Oh, why didn’t I listen to my teachers?
Why didn’t I pay attention to my instructors? (Proverbs 5:13 NLT)
Writing and art making are my instructors. When I listen to the words on the page or contemplate the images, they sometimes lead me to discoveries. The words and the images draw me back time and time again. They instill in me a desire to write and make more.
Words and images generate ideas for me. Sometimes though, I have no idea what to do with all my ideas. I do not know how to move from imagination to creation. My intention to execute the idea falls short of my expectation. Some times such obstacles can defeat me, other times I look for an alternate solution.
I had an idea to trace a side view of a face in a magazine. (I’m always challenging myself to do the thing I fear the most: to draw a face. I watch tutorials, read how-to books, and then I fall short of my expectation.) One technique to overcome my fear of drawing is to trace.
So I planned to trace a face, and then try to draw a face. My first limitation was that I did not have any tracing paper nearby. So I remembered a transfer technique that I read about somewhere. Scribble on the back of the image you want to trace with a lead pencil or black crayon. Then trace the image onto a piece of paper.
The fourth one is the series, I drew free hand. The other three, I traced.
The day I was trying this, I was also reading a book on drawing. The title intrigued me, and the fact that the author was from St. Louis inspired me. I was hopeful that he would be able to instruct me in the skill of drawing. Drawing is Magic by John Hendrix held a magic word within its pages. Iteration. It even sounds magical, but in reality it is very practical, and even practicable.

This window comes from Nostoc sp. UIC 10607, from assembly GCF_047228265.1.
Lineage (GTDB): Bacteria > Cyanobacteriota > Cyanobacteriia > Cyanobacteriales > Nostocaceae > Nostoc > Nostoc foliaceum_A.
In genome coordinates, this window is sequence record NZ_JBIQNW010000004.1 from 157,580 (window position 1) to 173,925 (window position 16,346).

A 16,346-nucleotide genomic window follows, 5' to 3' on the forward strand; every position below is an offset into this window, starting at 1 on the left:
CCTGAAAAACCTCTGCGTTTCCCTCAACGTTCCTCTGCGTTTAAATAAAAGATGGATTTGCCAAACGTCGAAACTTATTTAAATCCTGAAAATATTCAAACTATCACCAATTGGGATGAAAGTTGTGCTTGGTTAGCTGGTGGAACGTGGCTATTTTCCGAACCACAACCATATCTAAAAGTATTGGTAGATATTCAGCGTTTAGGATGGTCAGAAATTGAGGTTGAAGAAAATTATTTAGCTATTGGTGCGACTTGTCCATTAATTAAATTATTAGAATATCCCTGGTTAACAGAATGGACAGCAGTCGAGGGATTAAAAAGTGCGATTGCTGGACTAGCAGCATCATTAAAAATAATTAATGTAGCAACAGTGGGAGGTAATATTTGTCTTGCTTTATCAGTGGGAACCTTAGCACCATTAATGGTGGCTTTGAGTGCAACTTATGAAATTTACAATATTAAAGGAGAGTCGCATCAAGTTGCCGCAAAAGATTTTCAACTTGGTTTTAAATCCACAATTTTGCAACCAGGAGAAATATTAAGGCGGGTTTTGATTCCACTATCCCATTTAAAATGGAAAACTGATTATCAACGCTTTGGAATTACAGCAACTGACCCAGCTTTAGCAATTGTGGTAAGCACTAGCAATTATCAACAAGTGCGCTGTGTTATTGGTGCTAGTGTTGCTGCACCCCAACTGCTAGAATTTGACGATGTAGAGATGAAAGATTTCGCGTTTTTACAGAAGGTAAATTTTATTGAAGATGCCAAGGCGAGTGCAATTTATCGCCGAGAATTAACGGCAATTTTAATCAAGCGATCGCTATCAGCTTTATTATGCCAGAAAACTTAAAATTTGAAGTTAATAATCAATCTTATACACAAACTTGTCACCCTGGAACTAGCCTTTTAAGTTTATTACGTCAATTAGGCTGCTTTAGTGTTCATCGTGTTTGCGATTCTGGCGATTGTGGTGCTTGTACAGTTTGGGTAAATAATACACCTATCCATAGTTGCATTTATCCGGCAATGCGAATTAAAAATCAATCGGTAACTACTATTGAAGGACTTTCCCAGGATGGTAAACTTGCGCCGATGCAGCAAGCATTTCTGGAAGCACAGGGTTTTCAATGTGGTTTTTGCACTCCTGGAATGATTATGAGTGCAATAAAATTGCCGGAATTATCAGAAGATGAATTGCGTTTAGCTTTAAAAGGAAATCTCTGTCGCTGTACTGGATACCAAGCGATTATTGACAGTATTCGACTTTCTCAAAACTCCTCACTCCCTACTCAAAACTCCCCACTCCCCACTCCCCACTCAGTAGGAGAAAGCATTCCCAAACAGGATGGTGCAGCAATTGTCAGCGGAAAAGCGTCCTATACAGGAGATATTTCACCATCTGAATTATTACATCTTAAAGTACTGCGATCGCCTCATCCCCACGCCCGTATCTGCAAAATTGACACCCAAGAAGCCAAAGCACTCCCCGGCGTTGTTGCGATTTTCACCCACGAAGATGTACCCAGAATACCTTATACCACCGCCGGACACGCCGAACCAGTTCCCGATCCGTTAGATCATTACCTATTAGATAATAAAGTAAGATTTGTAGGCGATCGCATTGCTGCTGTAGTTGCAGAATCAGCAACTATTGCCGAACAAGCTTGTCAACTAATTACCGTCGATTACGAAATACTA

Here’s what he says about iteration:
Even lifelong artists can be fooled into believing the myth that the best art is created whole, in a single moment of inspiration. Perhaps some good ideas can come in a flash, but in my experience, most great ideas are surrounded by bad ones–hundreds of bad ones! Bad drawings and bad ideas aren’t worthless; in fact, they are required. Iteration is essential . . . when you iterate drawings over and over, looking for as much variety as you can generate, while you are concentrating on variations and subtleties, you may just forget to worry about making a bad drawing and make a good one by accident.
Yes, iteration is practice. The practice of doing something repetitively in order to gain skill.
So I traced and traced, and even made one drawing free hand. (Mind you I only made a few iterations, but something magical happened later in the day, as I played with my seven layer technique of creating a mixed-media collage. The seventh element that I chose for my collage was focal point. I sat looking at the layers and the idea emerged to paint a face on the background. Before iteration, I would have dismissed the idea.
As I finished my work, I realized that my iteration practice earlier that morning showed up in this latter work. Magical.
Here’s your prompt for today:
When I have an idea, I . . .